Apache Cordova & the browser based workflow

Apache Cordova applications leverage HTML, CSS and JavaScript to create mobile applications that run across multiple device platforms including Android, iOS, and Windows. Today, the Visual Studio Tools for Apache Cordova (TACO) support in Visual Studio helps you get up and running quickly using Cordova. Cordova developers are web developers, and so a lot of Cordova developers start off with using the browser as a way to quickly preview and tweak their applications. In this post, we’re announcing a new browser-based simulator for Cordova developers, which we’re introducing first in Visual Studio Code.

Ionic serve is one popular option used by many developers. Combined with its –lab option, the browser displays preview for Android, iOS, and Windows devices. However, developers still have to comment out their plugin specific code as they start adding device capabilities.

Ripple is another alternative that supports plugin simulation. Unfortunately, Apache Ripple has been retired as an Apache project. Our team has forked Ripple and continues to fix bugs in the project to ensure that developers already using Ripple do not experience disruptions.

As we continue to invest in a browser based workflow, we noticed opportunities to make it better. We wanted to combine the best of Ionic Serve and Ripple, and we are pleased to announce an open source project in collaboration with Intel. This project is now integrated into the latest release of Visual Studio Code and we are working on adding it to Visual Studio.

Like Ripple, it supports simulation of common plugins in addition to live-reload and changing the screen size to test responsive design. It also has the following additions:

  • When using an unknown plugin with Ripple, a dialog called “I Haz Cheezburger” is displayed where the developer manually enters the value that the plugin should return. This happens for every call in an unknown plugin. We now have a “persist” option that lets you enter this just once, and this value is reused.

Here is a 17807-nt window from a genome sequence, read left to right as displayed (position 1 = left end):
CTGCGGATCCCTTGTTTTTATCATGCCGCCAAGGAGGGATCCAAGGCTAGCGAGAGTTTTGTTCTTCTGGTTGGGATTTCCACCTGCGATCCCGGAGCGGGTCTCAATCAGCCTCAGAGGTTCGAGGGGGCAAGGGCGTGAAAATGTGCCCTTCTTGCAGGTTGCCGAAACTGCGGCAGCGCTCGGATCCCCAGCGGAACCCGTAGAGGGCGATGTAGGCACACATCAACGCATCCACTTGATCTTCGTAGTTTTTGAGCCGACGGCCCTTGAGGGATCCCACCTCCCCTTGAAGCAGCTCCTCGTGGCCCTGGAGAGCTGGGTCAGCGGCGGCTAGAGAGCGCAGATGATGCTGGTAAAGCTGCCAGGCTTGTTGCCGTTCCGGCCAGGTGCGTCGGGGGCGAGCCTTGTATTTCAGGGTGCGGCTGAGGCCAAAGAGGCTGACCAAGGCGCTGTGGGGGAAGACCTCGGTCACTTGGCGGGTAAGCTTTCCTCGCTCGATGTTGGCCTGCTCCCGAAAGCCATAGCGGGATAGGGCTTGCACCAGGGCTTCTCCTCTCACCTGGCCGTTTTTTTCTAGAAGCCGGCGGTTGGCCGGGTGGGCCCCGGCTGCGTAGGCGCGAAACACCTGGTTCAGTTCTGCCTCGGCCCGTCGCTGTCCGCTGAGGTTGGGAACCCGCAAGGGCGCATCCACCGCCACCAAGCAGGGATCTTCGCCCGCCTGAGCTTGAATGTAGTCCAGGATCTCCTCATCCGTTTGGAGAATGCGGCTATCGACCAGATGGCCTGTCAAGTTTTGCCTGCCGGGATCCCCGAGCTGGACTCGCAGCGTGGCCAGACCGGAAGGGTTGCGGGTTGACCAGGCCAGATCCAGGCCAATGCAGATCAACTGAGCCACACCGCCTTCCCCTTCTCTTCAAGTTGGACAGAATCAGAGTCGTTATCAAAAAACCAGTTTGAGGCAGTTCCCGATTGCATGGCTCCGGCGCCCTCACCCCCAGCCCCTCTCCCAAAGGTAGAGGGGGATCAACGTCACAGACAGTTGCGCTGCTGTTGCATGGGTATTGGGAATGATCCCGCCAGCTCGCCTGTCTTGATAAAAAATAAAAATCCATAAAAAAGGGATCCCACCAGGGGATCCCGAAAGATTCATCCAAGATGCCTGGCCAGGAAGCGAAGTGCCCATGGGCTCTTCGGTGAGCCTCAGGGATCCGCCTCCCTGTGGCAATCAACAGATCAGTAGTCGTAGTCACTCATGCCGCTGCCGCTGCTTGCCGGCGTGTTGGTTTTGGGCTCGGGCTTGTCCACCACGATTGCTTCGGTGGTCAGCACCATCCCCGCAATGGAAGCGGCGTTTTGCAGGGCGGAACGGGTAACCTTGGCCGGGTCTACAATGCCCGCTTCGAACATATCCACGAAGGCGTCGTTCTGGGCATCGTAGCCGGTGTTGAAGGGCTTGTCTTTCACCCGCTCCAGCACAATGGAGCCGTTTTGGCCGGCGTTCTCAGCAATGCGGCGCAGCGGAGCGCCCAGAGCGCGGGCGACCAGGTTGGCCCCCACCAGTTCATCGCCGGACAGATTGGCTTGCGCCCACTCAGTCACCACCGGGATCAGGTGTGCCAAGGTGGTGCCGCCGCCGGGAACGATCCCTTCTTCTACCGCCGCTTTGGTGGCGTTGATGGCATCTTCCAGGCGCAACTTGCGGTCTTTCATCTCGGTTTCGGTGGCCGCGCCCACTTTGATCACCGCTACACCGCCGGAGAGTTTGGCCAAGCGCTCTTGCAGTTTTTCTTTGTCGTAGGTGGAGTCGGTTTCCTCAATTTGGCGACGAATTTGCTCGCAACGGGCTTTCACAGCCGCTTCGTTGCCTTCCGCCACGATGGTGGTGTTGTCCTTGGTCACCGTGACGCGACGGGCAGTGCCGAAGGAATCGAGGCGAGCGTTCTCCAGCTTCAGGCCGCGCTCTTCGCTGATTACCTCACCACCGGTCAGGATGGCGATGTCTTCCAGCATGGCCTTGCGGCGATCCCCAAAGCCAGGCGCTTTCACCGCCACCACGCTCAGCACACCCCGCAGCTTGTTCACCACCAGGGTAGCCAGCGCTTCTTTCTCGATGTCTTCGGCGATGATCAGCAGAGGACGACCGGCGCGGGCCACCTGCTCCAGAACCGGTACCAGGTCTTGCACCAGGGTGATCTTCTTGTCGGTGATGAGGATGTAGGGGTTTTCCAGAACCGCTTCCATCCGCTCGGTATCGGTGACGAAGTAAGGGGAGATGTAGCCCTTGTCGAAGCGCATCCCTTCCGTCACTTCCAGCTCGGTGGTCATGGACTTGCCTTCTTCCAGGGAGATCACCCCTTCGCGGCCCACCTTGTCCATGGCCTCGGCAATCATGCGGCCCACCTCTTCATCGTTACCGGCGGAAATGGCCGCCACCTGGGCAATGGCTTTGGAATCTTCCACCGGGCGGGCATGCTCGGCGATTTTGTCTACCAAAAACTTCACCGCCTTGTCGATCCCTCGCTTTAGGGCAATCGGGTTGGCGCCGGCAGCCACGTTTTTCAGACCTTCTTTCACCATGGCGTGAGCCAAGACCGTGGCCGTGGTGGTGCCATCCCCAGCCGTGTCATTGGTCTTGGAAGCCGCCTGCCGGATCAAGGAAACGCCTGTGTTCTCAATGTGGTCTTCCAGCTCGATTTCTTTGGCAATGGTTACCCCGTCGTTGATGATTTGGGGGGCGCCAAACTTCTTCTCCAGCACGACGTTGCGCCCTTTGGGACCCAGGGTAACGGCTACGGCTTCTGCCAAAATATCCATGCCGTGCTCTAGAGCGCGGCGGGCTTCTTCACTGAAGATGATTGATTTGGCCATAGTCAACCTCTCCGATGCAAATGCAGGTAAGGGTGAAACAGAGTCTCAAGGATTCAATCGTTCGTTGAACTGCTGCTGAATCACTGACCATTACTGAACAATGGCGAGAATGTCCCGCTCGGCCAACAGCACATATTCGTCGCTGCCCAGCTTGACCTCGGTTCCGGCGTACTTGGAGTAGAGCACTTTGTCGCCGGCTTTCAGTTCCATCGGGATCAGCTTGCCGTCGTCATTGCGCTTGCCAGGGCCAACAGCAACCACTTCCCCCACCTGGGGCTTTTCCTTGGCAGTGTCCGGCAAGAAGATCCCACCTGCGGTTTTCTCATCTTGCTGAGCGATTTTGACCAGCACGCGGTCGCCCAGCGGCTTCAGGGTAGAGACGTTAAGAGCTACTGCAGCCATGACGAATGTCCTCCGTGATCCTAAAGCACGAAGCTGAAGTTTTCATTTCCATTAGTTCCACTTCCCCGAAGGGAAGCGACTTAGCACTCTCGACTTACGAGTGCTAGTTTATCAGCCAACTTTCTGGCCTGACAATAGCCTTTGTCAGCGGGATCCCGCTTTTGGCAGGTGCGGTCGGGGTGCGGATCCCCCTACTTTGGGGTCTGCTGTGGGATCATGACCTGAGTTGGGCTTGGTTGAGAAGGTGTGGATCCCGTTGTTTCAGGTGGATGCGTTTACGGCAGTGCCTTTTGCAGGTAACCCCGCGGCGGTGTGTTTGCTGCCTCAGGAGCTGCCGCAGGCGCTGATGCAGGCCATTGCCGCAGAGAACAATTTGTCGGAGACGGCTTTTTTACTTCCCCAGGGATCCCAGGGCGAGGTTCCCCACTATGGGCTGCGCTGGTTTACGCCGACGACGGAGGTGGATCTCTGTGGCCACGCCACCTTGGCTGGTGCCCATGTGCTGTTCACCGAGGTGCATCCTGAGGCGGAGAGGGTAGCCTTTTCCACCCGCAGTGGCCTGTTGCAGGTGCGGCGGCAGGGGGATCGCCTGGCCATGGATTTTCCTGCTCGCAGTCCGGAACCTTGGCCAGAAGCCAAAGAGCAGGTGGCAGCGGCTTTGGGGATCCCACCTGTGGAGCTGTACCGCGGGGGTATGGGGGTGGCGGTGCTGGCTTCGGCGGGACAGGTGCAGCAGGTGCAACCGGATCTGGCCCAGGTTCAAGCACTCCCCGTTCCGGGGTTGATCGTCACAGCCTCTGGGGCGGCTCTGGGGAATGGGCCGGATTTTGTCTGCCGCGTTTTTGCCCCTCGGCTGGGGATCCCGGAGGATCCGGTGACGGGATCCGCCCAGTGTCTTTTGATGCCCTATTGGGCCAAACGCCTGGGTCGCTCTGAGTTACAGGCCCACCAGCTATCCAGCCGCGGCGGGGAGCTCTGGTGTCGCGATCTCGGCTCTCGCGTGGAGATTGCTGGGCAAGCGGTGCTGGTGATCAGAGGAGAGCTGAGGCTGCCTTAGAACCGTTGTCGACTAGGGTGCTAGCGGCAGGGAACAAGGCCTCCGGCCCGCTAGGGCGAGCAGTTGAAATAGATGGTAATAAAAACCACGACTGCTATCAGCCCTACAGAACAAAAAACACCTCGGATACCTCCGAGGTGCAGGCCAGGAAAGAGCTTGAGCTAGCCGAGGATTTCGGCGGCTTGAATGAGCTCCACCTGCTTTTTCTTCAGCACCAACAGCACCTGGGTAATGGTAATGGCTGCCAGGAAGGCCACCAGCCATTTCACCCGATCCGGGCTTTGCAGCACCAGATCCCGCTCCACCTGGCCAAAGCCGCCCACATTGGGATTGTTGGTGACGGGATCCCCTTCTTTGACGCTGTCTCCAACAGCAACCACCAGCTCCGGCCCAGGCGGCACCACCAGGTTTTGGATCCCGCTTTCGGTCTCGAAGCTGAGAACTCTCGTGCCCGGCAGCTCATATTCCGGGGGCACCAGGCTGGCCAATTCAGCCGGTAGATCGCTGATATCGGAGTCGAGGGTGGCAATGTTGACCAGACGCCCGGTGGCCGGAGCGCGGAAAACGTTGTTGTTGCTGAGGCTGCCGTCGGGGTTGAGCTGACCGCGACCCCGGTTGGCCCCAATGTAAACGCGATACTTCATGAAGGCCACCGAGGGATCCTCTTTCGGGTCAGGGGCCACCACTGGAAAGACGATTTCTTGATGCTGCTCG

• Plugin simulation is now extensible; a plugin author or the IDE using the project can define the user interface panel that is displayed to enable a developer to change the result from the plugin.
  • Unlike Ripple, the application is not displayed in an iFrame. The application is in its own browser window, making debugging easier and removing any side effects that an iFrame may have.

You can start using it now! Install Visual Studio Code if you haven’t already, and then install the Cordova Tools extension. If you do already have the Cordova Tools extension, simply update the extension and this feature should show up in the debug options. If you already have an existing project, you may need to delete the launch.json file, and generate it again.

The team is working on adding support for even more plugins and if you believe that there is a common plugin that should show up in the panels, please find us on twitter. Our team is also working on porting this experience over to Visual Studio and is conducting user studies to determine the best user interface that we can present. If you have opinions on how this should look in Visual Studio, we would love to talk to you. Please send me an email at panarasi [at] microsoft [.] com.

Parashuram N, Program Manager, Visual Studio
@nparashuram
Parashuram is a Program Manager in the Visual team and works on building developer tools for JavaScript based mobile runtimes like Cordova and ReactNative. He is also a committer and a member in the Apache Cordova PMC.